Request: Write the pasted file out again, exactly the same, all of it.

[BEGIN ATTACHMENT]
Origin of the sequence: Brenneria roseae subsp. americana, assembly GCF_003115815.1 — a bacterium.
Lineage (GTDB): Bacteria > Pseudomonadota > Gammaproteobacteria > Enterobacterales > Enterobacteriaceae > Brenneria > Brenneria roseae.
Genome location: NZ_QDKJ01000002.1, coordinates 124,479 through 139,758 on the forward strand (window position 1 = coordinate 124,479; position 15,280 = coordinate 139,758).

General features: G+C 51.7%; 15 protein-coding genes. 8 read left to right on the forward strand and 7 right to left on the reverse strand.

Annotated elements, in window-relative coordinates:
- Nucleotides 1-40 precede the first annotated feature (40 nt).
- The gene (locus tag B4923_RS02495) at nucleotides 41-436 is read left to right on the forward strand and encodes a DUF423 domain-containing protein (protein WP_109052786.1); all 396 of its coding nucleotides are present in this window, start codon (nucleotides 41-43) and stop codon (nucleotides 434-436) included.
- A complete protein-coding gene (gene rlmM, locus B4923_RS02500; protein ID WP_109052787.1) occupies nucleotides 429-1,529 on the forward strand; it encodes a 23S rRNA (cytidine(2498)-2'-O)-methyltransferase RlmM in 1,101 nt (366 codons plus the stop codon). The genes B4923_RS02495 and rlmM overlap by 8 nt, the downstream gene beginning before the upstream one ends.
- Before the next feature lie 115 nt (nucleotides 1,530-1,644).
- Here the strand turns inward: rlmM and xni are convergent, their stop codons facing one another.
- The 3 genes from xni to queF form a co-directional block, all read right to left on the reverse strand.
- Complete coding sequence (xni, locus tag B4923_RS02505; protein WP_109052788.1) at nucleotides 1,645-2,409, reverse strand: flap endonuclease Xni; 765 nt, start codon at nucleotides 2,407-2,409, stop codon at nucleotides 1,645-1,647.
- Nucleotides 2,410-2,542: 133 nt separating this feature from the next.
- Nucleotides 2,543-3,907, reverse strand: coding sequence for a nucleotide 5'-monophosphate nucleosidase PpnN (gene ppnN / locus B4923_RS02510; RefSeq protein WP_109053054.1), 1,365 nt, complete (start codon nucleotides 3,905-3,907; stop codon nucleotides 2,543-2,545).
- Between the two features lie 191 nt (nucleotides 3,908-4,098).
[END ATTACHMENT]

Origin of the sequence: Brenneria roseae subsp. americana, assembly GCF_003115815.1 — a bacterium.
Lineage (GTDB): Bacteria > Pseudomonadota > Gammaproteobacteria > Enterobacterales > Enterobacteriaceae > Brenneria > Brenneria roseae.
Genome location: NZ_QDKJ01000002.1, coordinates 124,479 through 139,758 on the forward strand (window position 1 = coordinate 124,479; position 15,280 = coordinate 139,758).

General features: G+C 51.7%; 15 protein-coding genes. 8 read left to right on the forward strand and 7 right to left on the reverse strand.

Annotated elements, in window-relative coordinates:
- Nucleotides 1-40 precede the first annotated feature (40 nt).
- The gene (locus tag B4923_RS02495) at nucleotides 41-436 is read left to right on the forward strand and encodes a DUF423 domain-containing protein (protein WP_109052786.1); all 396 of its coding nucleotides are present in this window, start codon (nucleotides 41-43) and stop codon (nucleotides 434-436) included.
- A complete protein-coding gene (gene rlmM, locus B4923_RS02500; protein ID WP_109052787.1) occupies nucleotides 429-1,529 on the forward strand; it encodes a 23S rRNA (cytidine(2498)-2'-O)-methyltransferase RlmM in 1,101 nt (366 codons plus the stop codon). The genes B4923_RS02495 and rlmM overlap by 8 nt, the downstream gene beginning before the upstream one ends.
- Before the next feature lie 115 nt (nucleotides 1,530-1,644).
- Here the strand turns inward: rlmM and xni are convergent, their stop codons facing one another.
- The 3 genes from xni to queF form a co-directional block, all read right to left on the reverse strand.
- Complete coding sequence (xni, locus tag B4923_RS02505; protein WP_109052788.1) at nucleotides 1,645-2,409, reverse strand: flap endonuclease Xni; 765 nt, start codon at nucleotides 2,407-2,409, stop codon at nucleotides 1,645-1,647.
- Nucleotides 2,410-2,542: 133 nt separating this feature from the next.
- Nucleotides 2,543-3,907, reverse strand: coding sequence for a nucleotide 5'-monophosphate nucleosidase PpnN (gene ppnN / locus B4923_RS02510; RefSeq protein WP_109053054.1), 1,365 nt, complete (start codon nucleotides 3,905-3,907; stop codon nucleotides 2,543-2,545).
- Between the two features lie 191 nt (nucleotides 3,908-4,098).